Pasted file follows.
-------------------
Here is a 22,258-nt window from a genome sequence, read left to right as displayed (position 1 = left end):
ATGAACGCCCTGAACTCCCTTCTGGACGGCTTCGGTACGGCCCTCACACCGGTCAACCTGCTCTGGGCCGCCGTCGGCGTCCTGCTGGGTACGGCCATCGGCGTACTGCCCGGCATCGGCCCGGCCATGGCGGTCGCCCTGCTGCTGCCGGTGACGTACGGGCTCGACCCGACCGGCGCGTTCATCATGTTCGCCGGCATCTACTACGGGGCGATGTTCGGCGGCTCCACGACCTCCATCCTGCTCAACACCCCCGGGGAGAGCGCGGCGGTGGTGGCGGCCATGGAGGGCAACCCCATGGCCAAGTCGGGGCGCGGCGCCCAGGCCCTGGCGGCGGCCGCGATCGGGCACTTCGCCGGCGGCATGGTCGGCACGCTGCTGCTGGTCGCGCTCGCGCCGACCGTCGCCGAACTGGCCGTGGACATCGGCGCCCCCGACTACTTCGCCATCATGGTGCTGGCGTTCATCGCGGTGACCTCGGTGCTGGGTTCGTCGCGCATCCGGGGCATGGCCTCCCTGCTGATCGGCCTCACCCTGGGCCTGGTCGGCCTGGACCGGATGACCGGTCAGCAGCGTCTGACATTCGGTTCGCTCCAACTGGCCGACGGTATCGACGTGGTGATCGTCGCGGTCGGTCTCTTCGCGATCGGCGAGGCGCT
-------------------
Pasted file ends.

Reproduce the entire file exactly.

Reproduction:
Here is a 22,258-nt window from a genome sequence, read left to right as displayed (position 1 = left end):
ATGAACGCCCTGAACTCCCTTCTGGACGGCTTCGGTACGGCCCTCACACCGGTCAACCTGCTCTGGGCCGCCGTCGGCGTCCTGCTGGGTACGGCCATCGGCGTACTGCCCGGCATCGGCCCGGCCATGGCGGTCGCCCTGCTGCTGCCGGTGACGTACGGGCTCGACCCGACCGGCGCGTTCATCATGTTCGCCGGCATCTACTACGGGGCGATGTTCGGCGGCTCCACGACCTCCATCCTGCTCAACACCCCCGGGGAGAGCGCGGCGGTGGTGGCGGCCATGGAGGGCAACCCCATGGCCAAGTCGGGGCGCGGCGCCCAGGCCCTGGCGGCGGCCGCGATCGGGCACTTCGCCGGCGGCATGGTCGGCACGCTGCTGCTGGTCGCGCTCGCGCCGACCGTCGCCGAACTGGCCGTGGACATCGGCGCCCCCGACTACTTCGCCATCATGGTGCTGGCGTTCATCGCGGTGACCTCGGTGCTGGGTTCGTCGCGCATCCGGGGCATGGCCTCCCTGCTGATCGGCCTCACCCTGGGCCTGGTCGGCCTGGACCGGATGACCGGTCAGCAGCGTCTGACATTCGGTTCGCTCCAACTGGCCGACGGTATCGACGTGGTGATCGTCGCGGTCGGTCTCTTCGCGATCGGCGAGGCGCT